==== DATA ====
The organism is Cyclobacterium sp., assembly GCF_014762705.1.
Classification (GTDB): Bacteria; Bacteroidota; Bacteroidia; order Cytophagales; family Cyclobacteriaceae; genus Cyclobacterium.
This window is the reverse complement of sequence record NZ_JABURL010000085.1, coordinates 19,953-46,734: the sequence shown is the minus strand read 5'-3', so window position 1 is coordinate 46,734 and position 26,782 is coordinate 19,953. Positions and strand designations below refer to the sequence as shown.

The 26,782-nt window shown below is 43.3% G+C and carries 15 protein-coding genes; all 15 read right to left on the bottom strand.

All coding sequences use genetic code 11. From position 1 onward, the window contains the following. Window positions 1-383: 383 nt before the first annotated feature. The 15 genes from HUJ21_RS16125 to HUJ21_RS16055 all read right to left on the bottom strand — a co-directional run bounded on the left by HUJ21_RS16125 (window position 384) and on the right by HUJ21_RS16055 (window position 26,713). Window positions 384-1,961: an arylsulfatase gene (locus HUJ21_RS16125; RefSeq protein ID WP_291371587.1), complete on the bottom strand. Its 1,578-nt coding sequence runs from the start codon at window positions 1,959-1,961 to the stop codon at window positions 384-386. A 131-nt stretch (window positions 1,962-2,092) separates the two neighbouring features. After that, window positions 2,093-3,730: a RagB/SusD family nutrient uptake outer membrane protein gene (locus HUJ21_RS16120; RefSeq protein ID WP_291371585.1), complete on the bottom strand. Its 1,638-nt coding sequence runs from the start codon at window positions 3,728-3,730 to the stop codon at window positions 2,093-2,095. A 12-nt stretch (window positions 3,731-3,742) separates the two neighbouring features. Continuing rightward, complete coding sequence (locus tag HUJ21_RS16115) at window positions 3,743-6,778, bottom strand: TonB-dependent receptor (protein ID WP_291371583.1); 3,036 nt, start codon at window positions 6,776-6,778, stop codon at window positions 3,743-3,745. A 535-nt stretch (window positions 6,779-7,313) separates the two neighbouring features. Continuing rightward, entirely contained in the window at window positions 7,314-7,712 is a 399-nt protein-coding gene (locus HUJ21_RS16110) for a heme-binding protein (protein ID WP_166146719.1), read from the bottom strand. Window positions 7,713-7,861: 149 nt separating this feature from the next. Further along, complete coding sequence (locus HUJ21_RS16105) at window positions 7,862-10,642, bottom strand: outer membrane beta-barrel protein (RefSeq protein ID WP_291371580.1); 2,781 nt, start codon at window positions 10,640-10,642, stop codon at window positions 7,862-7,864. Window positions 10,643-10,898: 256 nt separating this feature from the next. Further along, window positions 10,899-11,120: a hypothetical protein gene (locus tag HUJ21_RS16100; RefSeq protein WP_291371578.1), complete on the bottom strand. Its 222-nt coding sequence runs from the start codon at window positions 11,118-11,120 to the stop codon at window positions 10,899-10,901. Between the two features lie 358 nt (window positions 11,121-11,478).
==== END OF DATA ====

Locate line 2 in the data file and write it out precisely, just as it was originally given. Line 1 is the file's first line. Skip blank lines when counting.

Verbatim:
Classification (GTDB): Bacteria; Bacteroidota; Bacteroidia; order Cytophagales; family Cyclobacteriaceae; genus Cyclobacterium.